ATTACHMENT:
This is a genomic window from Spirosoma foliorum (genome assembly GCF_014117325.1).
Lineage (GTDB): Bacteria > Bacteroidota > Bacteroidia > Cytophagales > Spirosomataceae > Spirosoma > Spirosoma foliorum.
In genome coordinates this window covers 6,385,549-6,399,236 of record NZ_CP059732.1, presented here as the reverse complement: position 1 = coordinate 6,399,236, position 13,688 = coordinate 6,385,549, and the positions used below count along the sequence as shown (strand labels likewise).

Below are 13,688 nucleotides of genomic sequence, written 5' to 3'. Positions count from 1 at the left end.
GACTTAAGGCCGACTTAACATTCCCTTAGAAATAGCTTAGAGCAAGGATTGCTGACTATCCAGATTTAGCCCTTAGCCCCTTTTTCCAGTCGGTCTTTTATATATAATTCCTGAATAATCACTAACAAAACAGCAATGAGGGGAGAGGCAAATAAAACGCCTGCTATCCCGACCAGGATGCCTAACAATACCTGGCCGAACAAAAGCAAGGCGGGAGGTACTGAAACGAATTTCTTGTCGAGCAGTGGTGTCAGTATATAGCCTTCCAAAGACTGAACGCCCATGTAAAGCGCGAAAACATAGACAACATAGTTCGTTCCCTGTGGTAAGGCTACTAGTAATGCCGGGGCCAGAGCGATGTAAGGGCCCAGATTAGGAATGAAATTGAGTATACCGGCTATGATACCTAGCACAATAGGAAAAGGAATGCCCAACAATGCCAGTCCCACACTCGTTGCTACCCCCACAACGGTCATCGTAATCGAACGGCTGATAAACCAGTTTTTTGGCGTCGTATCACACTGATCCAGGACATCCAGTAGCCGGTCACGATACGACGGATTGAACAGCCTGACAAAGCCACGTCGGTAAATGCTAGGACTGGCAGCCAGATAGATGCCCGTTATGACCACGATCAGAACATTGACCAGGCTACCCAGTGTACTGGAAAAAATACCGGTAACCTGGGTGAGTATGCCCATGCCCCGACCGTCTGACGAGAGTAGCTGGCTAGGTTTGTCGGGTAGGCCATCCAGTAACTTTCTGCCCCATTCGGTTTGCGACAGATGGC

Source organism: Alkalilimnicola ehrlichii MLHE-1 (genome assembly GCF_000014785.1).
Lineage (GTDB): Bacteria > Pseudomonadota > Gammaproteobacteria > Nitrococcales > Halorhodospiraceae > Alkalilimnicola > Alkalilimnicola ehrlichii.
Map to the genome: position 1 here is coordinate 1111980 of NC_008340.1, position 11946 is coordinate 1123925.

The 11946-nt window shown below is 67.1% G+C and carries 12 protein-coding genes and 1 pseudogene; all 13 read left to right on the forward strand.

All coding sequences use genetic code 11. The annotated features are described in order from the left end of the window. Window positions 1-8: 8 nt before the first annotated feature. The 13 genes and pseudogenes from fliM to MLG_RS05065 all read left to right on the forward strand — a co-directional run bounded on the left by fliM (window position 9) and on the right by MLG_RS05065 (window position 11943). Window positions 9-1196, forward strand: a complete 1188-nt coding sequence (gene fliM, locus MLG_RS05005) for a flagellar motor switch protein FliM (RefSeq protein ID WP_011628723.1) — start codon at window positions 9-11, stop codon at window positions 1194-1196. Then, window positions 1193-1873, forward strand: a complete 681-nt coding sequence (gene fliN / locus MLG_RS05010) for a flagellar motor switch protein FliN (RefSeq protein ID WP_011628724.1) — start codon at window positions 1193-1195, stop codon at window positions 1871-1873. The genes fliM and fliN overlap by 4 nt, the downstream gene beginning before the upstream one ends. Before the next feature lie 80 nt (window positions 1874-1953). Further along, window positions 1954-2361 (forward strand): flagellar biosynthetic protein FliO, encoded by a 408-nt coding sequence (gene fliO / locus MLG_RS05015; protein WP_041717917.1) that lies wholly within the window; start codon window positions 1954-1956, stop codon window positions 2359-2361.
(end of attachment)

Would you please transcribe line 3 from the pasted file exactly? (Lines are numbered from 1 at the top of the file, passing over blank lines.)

In genome coordinates this window covers 6,385,549-6,399,236 of record NZ_CP059732.1, presented here as the reverse complement: position 1 = coordinate 6,399,236, position 13,688 = coordinate 6,385,549, and the positions used below count along the sequence as shown (strand labels likewise).